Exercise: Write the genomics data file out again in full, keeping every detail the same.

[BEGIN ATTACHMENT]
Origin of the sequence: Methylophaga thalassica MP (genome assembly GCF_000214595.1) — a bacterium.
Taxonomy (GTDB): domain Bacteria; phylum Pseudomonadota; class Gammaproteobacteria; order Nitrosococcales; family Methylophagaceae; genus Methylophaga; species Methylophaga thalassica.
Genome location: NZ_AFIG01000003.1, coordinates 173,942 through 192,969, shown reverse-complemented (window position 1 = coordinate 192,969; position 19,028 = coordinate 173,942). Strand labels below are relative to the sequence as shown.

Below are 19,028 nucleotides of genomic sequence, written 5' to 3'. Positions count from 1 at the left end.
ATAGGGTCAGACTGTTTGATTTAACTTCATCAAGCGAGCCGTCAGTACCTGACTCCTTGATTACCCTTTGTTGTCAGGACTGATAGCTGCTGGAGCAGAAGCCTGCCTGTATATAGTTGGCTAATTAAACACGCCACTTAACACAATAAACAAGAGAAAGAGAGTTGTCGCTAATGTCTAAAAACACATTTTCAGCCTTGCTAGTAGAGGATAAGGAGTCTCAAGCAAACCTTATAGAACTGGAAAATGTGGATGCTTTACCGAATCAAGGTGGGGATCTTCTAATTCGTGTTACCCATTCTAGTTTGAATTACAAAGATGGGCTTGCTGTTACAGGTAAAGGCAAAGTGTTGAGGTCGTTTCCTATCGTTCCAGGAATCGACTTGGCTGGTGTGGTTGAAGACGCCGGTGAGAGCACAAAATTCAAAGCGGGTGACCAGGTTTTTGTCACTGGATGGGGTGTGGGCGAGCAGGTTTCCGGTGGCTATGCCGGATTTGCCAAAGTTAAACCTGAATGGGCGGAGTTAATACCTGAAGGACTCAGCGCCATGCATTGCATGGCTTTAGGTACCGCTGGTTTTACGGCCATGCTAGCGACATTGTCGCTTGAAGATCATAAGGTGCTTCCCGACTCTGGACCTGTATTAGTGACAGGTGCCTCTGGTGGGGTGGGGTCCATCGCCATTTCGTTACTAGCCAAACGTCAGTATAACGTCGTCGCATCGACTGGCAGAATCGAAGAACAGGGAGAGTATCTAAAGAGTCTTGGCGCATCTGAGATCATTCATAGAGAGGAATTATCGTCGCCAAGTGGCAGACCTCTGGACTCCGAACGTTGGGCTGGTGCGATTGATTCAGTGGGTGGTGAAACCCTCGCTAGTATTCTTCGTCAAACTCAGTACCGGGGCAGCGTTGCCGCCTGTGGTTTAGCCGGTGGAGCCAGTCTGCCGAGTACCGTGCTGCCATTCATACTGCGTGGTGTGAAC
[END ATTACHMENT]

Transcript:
Origin of the sequence: Methylophaga thalassica MP (genome assembly GCF_000214595.1) — a bacterium.
Taxonomy (GTDB): domain Bacteria; phylum Pseudomonadota; class Gammaproteobacteria; order Nitrosococcales; family Methylophagaceae; genus Methylophaga; species Methylophaga thalassica.
Genome location: NZ_AFIG01000003.1, coordinates 173,942 through 192,969, shown reverse-complemented (window position 1 = coordinate 192,969; position 19,028 = coordinate 173,942). Strand labels below are relative to the sequence as shown.

Below are 19,028 nucleotides of genomic sequence, written 5' to 3'. Positions count from 1 at the left end.
ATAGGGTCAGACTGTTTGATTTAACTTCATCAAGCGAGCCGTCAGTACCTGACTCCTTGATTACCCTTTGTTGTCAGGACTGATAGCTGCTGGAGCAGAAGCCTGCCTGTATATAGTTGGCTAATTAAACACGCCACTTAACACAATAAACAAGAGAAAGAGAGTTGTCGCTAATGTCTAAAAACACATTTTCAGCCTTGCTAGTAGAGGATAAGGAGTCTCAAGCAAACCTTATAGAACTGGAAAATGTGGATGCTTTACCGAATCAAGGTGGGGATCTTCTAATTCGTGTTACCCATTCTAGTTTGAATTACAAAGATGGGCTTGCTGTTACAGGTAAAGGCAAAGTGTTGAGGTCGTTTCCTATCGTTCCAGGAATCGACTTGGCTGGTGTGGTTGAAGACGCCGGTGAGAGCACAAAATTCAAAGCGGGTGACCAGGTTTTTGTCACTGGATGGGGTGTGGGCGAGCAGGTTTCCGGTGGCTATGCCGGATTTGCCAAAGTTAAACCTGAATGGGCGGAGTTAATACCTGAAGGACTCAGCGCCATGCATTGCATGGCTTTAGGTACCGCTGGTTTTACGGCCATGCTAGCGACATTGTCGCTTGAAGATCATAAGGTGCTTCCCGACTCTGGACCTGTATTAGTGACAGGTGCCTCTGGTGGGGTGGGGTCCATCGCCATTTCGTTACTAGCCAAACGTCAGTATAACGTCGTCGCATCGACTGGCAGAATCGAAGAACAGGGAGAGTATCTAAAGAGTCTTGGCGCATCTGAGATCATTCATAGAGAGGAATTATCGTCGCCAAGTGGCAGACCTCTGGACTCCGAACGTTGGGCTGGTGCGATTGATTCAGTGGGTGGTGAAACCCTCGCTAGTATTCTTCGTCAAACTCAGTACCGGGGCAGCGTTGCCGCCTGTGGTTTAGCCGGTGGAGCCAGTCTGCCGAGTACCGTGCTGCCATTCATACTGCGTGGTGTGAAC